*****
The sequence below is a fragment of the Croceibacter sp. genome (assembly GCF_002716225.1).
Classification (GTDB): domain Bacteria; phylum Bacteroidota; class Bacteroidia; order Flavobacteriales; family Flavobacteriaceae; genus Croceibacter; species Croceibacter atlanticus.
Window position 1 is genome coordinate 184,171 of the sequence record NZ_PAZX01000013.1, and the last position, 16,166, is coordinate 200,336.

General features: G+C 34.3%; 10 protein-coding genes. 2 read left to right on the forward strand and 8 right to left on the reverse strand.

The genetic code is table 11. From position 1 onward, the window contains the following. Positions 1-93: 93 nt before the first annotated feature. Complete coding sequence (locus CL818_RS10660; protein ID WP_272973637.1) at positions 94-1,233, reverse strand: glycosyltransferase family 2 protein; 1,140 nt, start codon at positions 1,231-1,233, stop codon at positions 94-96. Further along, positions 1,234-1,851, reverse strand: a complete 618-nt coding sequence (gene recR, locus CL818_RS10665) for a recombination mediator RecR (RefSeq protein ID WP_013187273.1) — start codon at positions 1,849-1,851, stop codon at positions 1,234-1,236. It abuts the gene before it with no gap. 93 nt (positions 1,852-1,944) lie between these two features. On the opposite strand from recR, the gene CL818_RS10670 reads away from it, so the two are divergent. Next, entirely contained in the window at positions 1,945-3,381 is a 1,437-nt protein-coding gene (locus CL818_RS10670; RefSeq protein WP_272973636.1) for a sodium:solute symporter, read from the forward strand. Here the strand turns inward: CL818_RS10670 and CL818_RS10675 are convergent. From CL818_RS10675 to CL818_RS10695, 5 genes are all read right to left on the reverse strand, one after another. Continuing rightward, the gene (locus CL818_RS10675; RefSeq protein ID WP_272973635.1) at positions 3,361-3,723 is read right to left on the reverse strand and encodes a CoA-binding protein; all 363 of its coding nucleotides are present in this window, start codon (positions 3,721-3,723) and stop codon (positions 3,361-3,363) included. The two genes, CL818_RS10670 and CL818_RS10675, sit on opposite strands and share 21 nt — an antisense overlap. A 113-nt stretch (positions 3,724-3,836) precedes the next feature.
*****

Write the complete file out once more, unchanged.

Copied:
The sequence below is a fragment of the Croceibacter sp. genome (assembly GCF_002716225.1).
Classification (GTDB): domain Bacteria; phylum Bacteroidota; class Bacteroidia; order Flavobacteriales; family Flavobacteriaceae; genus Croceibacter; species Croceibacter atlanticus.
Window position 1 is genome coordinate 184,171 of the sequence record NZ_PAZX01000013.1, and the last position, 16,166, is coordinate 200,336.

General features: G+C 34.3%; 10 protein-coding genes. 2 read left to right on the forward strand and 8 right to left on the reverse strand.

The genetic code is table 11. From position 1 onward, the window contains the following. Positions 1-93: 93 nt before the first annotated feature. Complete coding sequence (locus CL818_RS10660; protein ID WP_272973637.1) at positions 94-1,233, reverse strand: glycosyltransferase family 2 protein; 1,140 nt, start codon at positions 1,231-1,233, stop codon at positions 94-96. Further along, positions 1,234-1,851, reverse strand: a complete 618-nt coding sequence (gene recR, locus CL818_RS10665) for a recombination mediator RecR (RefSeq protein ID WP_013187273.1) — start codon at positions 1,849-1,851, stop codon at positions 1,234-1,236. It abuts the gene before it with no gap. 93 nt (positions 1,852-1,944) lie between these two features. On the opposite strand from recR, the gene CL818_RS10670 reads away from it, so the two are divergent. Next, entirely contained in the window at positions 1,945-3,381 is a 1,437-nt protein-coding gene (locus CL818_RS10670; RefSeq protein WP_272973636.1) for a sodium:solute symporter, read from the forward strand. Here the strand turns inward: CL818_RS10670 and CL818_RS10675 are convergent. From CL818_RS10675 to CL818_RS10695, 5 genes are all read right to left on the reverse strand, one after another. Continuing rightward, the gene (locus CL818_RS10675; RefSeq protein ID WP_272973635.1) at positions 3,361-3,723 is read right to left on the reverse strand and encodes a CoA-binding protein; all 363 of its coding nucleotides are present in this window, start codon (positions 3,721-3,723) and stop codon (positions 3,361-3,363) included. The two genes, CL818_RS10670 and CL818_RS10675, sit on opposite strands and share 21 nt — an antisense overlap. A 113-nt stretch (positions 3,724-3,836) precedes the next feature.